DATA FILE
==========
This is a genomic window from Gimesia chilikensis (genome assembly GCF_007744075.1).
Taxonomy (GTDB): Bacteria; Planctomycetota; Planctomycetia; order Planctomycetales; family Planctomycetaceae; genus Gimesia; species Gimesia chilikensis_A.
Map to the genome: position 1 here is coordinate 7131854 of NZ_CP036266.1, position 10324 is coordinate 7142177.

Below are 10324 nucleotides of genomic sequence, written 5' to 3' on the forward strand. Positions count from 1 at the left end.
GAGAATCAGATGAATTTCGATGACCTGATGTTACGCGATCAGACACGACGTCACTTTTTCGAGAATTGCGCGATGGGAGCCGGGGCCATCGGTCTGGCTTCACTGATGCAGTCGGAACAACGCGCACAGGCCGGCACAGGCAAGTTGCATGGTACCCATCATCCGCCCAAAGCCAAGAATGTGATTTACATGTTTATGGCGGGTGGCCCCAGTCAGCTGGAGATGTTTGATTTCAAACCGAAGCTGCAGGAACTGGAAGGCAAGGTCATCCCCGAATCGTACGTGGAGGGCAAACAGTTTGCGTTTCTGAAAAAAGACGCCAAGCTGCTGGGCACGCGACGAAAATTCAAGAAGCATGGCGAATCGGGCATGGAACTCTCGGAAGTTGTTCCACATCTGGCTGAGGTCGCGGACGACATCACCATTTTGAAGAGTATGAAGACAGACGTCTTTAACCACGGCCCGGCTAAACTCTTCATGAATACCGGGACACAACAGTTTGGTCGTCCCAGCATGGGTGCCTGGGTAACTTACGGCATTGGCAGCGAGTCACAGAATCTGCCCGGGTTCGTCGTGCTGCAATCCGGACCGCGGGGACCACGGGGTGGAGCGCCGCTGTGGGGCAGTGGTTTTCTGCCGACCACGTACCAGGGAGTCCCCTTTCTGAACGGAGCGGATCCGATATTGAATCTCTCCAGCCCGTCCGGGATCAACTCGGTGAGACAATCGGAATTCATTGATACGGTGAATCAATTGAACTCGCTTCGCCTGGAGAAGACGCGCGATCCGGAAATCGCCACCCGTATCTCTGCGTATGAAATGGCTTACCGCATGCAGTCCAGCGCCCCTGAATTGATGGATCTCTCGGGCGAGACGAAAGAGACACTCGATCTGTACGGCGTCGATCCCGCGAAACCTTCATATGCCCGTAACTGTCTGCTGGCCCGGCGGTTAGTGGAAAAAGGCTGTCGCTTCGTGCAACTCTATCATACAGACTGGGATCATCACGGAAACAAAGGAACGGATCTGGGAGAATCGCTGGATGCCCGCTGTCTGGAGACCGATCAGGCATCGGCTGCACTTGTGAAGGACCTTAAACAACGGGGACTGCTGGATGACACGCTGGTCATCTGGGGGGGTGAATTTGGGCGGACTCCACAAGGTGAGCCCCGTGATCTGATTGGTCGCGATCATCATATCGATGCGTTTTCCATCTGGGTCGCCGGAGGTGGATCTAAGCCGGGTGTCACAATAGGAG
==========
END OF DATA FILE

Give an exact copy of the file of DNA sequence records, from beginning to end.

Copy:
This is a genomic window from Gimesia chilikensis (genome assembly GCF_007744075.1).
Taxonomy (GTDB): Bacteria; Planctomycetota; Planctomycetia; order Planctomycetales; family Planctomycetaceae; genus Gimesia; species Gimesia chilikensis_A.
Map to the genome: position 1 here is coordinate 7131854 of NZ_CP036266.1, position 10324 is coordinate 7142177.

Below are 10324 nucleotides of genomic sequence, written 5' to 3' on the forward strand. Positions count from 1 at the left end.
GAGAATCAGATGAATTTCGATGACCTGATGTTACGCGATCAGACACGACGTCACTTTTTCGAGAATTGCGCGATGGGAGCCGGGGCCATCGGTCTGGCTTCACTGATGCAGTCGGAACAACGCGCACAGGCCGGCACAGGCAAGTTGCATGGTACCCATCATCCGCCCAAAGCCAAGAATGTGATTTACATGTTTATGGCGGGTGGCCCCAGTCAGCTGGAGATGTTTGATTTCAAACCGAAGCTGCAGGAACTGGAAGGCAAGGTCATCCCCGAATCGTACGTGGAGGGCAAACAGTTTGCGTTTCTGAAAAAAGACGCCAAGCTGCTGGGCACGCGACGAAAATTCAAGAAGCATGGCGAATCGGGCATGGAACTCTCGGAAGTTGTTCCACATCTGGCTGAGGTCGCGGACGACATCACCATTTTGAAGAGTATGAAGACAGACGTCTTTAACCACGGCCCGGCTAAACTCTTCATGAATACCGGGACACAACAGTTTGGTCGTCCCAGCATGGGTGCCTGGGTAACTTACGGCATTGGCAGCGAGTCACAGAATCTGCCCGGGTTCGTCGTGCTGCAATCCGGACCGCGGGGACCACGGGGTGGAGCGCCGCTGTGGGGCAGTGGTTTTCTGCCGACCACGTACCAGGGAGTCCCCTTTCTGAACGGAGCGGATCCGATATTGAATCTCTCCAGCCCGTCCGGGATCAACTCGGTGAGACAATCGGAATTCATTGATACGGTGAATCAATTGAACTCGCTTCGCCTGGAGAAGACGCGCGATCCGGAAATCGCCACCCGTATCTCTGCGTATGAAATGGCTTACCGCATGCAGTCCAGCGCCCCTGAATTGATGGATCTCTCGGGCGAGACGAAAGAGACACTCGATCTGTACGGCGTCGATCCCGCGAAACCTTCATATGCCCGTAACTGTCTGCTGGCCCGGCGGTTAGTGGAAAAAGGCTGTCGCTTCGTGCAACTCTATCATACAGACTGGGATCATCACGGAAACAAAGGAACGGATCTGGGAGAATCGCTGGATGCCCGCTGTCTGGAGACCGATCAGGCATCGGCTGCACTTGTGAAGGACCTTAAACAACGGGGACTGCTGGATGACACGCTGGTCATCTGGGGGGGTGAATTTGGGCGGACTCCACAAGGTGAGCCCCGTGATCTGATTGGTCGCGATCATCATATCGATGCGTTTTCCATCTGGGTCGCCGGAGGTGGATCTAAGCCGGGTGTCACAATAGGAG